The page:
By Nai Kanell
Director of Marketing

Working from home has always been a coveted perk, but it hasn’t been until the last decade that it’s become a reality for many employees. While the privilege of working from home was once a status symbol, today more people are making the transition. In fact, the shift to remote work is happening on a grand scale. It’s a great opportunity for employees and businesses alike to reap the benefits of remote working.

Some benefits are obvious. Employees cherish the autonomy, privacy, and flexibility of a remote position. Businesses keep overhead costs low and better retain talent. When we delve deep into the advantages of remote work, it’s clear there are broad benefits all around. So why has it taken this long for remote work to become commonplace? In short, fewer technology barriers stand in the way of off-site workers delivering in-house levels of production. Today’s workers are also attuned to technologies that make adapting to remote work simpler.

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Here’s a look at why companies trend toward decentralized teams and the enticing prospects remote work offers.

For employees

The benefits of working remotely for employees revolves around empowerment. The opportunity to assume a more flexible work schedule gives individuals the ability to tailor their work experience around what makes sense for them. The benefits associated with this freedom include:

  • Increased productivity. Given the ability to work however best suits them, employees get more done. Instead of accepting a rigid workplace structure and schedule, employees adapt their work to a mode they’re comfortable with. Their chosen environment, schedule, habit, and even the way they dress all contribute to comfort, which translates to focus and productivity.
  • Less time spent commuting. The daily commute puts a damper on any workday. Dealing with traffic jams on both sides of the workday means hours wasted in the car. Working from home or a nearby coworking space or coffee shop means fewer hours spent yelling at the radio and more time to relax or get a jumpstart on work.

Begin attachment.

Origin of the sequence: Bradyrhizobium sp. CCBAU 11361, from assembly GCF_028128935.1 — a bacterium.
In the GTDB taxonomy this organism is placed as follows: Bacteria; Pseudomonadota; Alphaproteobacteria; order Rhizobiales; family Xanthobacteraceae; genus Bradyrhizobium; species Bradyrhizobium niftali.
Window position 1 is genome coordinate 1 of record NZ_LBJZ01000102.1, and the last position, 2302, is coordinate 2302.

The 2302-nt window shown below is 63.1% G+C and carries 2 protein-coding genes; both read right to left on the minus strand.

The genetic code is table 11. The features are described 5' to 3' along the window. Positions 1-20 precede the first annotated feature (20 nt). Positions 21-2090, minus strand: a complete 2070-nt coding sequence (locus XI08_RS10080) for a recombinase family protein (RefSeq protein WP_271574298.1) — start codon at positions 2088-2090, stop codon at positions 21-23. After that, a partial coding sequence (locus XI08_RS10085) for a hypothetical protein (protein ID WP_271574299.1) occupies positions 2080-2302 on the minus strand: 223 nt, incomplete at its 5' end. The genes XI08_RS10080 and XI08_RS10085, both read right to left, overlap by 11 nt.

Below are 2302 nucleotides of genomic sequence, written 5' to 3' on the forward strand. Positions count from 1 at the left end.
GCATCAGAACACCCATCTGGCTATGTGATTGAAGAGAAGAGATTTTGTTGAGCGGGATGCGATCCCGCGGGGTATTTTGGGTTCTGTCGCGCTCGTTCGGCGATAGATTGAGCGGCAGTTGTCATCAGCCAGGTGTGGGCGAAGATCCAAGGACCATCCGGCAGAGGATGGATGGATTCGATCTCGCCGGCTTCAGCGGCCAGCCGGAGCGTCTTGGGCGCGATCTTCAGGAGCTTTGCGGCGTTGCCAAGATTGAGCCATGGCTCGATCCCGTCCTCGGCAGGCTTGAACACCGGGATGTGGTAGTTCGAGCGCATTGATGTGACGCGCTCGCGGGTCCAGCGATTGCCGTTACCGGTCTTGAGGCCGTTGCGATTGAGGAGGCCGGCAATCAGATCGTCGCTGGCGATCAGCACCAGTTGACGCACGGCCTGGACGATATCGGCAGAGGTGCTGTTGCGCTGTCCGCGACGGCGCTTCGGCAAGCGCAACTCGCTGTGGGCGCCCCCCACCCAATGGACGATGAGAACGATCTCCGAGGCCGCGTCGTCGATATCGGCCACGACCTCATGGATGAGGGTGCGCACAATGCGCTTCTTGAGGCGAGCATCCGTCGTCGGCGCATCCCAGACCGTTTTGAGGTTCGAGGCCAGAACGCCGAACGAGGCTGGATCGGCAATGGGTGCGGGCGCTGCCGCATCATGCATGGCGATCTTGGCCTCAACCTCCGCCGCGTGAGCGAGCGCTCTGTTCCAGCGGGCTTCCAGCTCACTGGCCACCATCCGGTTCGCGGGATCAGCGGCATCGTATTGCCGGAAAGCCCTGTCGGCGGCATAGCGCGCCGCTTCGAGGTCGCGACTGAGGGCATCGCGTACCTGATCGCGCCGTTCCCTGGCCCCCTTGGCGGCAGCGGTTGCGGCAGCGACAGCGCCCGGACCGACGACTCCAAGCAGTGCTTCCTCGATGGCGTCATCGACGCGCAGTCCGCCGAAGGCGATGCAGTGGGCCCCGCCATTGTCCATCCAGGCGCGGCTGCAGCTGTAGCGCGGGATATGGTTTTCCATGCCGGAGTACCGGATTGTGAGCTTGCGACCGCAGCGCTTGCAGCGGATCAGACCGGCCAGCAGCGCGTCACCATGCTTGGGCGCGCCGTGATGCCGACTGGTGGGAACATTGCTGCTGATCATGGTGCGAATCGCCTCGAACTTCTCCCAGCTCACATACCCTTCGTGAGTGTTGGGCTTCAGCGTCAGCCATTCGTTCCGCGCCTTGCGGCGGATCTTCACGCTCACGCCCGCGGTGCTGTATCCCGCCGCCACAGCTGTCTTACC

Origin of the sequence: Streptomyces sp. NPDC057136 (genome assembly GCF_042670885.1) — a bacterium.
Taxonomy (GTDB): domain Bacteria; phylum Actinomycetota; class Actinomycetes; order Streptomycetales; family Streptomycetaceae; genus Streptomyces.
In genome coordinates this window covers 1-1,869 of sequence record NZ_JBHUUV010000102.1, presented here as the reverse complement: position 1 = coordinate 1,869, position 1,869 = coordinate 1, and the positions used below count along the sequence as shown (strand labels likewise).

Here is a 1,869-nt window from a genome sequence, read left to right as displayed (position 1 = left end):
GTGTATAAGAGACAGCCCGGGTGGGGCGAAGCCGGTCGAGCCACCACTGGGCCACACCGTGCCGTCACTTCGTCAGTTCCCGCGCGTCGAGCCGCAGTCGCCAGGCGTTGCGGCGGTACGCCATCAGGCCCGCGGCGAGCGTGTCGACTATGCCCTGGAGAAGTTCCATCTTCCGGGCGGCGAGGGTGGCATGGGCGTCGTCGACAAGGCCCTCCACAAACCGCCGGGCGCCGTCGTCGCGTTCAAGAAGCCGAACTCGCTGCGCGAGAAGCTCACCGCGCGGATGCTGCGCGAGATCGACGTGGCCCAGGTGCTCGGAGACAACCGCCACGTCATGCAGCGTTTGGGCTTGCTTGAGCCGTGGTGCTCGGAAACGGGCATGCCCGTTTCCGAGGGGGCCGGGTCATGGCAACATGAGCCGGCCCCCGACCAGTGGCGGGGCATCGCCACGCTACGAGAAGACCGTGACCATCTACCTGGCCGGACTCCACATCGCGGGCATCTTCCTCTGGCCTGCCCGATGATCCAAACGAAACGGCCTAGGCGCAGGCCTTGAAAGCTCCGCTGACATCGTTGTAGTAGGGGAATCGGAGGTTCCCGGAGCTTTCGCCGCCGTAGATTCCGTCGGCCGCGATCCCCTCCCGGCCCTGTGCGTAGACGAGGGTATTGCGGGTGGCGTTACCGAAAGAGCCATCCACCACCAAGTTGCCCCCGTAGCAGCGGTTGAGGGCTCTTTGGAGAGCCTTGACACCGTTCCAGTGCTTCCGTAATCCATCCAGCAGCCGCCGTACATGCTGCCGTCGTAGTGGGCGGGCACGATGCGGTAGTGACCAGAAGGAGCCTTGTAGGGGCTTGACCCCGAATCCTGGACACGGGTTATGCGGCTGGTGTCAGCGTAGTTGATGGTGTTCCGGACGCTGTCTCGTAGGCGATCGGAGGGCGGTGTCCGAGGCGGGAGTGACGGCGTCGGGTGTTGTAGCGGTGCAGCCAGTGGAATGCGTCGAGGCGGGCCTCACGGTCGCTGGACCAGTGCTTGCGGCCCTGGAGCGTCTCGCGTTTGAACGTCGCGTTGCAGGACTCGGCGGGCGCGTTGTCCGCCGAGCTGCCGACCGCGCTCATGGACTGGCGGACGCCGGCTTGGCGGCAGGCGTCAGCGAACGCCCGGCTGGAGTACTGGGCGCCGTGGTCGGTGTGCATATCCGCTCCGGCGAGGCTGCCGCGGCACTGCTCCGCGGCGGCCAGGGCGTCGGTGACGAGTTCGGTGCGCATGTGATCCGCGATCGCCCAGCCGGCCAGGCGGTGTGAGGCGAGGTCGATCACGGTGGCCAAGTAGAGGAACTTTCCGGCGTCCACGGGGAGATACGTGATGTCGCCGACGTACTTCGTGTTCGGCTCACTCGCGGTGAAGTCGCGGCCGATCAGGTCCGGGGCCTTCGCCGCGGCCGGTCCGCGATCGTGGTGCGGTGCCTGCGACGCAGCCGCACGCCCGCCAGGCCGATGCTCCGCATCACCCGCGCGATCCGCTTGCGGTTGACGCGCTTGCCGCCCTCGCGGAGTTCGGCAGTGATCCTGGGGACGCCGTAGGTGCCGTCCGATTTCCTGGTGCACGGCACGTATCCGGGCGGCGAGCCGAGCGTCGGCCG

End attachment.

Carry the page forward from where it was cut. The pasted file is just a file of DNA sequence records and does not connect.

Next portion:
• More autonomy. Employees gain a certain confidence and respect for a business that trusts them to work remotely or gives them the flexibility to work from home. That autonomy manifests in employees in numerous ways—whether it’s confidence in the work they’re doing or a willingness to do more when asked.
  • Improved morale and happiness. At the end of the day, remote work is still a perk and one many people are happy to have. Granting employees the opportunity to work remotely gives them a reasonable shot at work-life balance and can take some of the stress out of a fast-paced environment.

For employers

The benefits of remote work for employers are more nuanced, less about the actual work. A remote workforce leverages benefits into the company’s bottom line and boosts intangibles like culture and access to talent. For employers, giving up some level of control and oversight is its own form of freedom. The benefits include:

  • Improved employee retention. Keep employees happy and productive and they’re more likely to stay on. In fact, they’re more likely to develop an appreciation and affinity for their job, and lend positivity to the company culture. Any executive knows how detrimental turnover is for a business; remote can lower it.
  • Access to a wider talent pool. With remote work, the physical location of a job doesn’t define the talent pool. If you want the best Web Developer, you don’t need to restrict your search to your city or state—you can cast the net worldwide. It’s part of strategic positioning in an increasingly globalized economy.
  • Lower overhead costs. If you have 20 in-house employees, your workplace needs space for 20. If you have 10 in-house employees and 10 remote employees, your workplace might only need space for 12 people. Unneeded square footage adds up in overhead dollars saved.
  • Technology benefits. Technology gives businesses a competitive edge. Because remote work relies on technology, it forces businesses to adapt and grow their strategies in a responsible way. Remote workers help a company adapt quicker and find smarter solutions out of necessity.

Remote work isn’t without drawbacks

Remote work offers an abundance of benefits, but not without potential drawbacks. Trust is a major component of remote work arrangements, for example. Employers need to trust that their employees will stay productive and maintain expectations; employees need to trust that their employers won’t abuse working hours or develop unrealistic expectations. There’s also the need to develop healthy work habits and maintain personal accountability, which may be difficult for some people.

Setting the right expectations for remote work leads to its many benefits. As with all work concepts, there’s a give and take between employer and employee that demands balance. Finding that balance is beneficial for everyone.

Keep reading: 10 Remote Working Tools That Boost Team Collaboration.

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Jonathan writes about asset management, maintenance software, and SaaS solutions in his role as a digital content creator at Eptura. He covers trends across industries, including fleet, manufacturing, healthcare, and hospitality, with a focus on delivering thought leadership with actionable insights. Earlier in his career, he wrote textbooks, edited NPC dialogue for video games, and taught English as a foreign language. He hold a master's degree in journalism.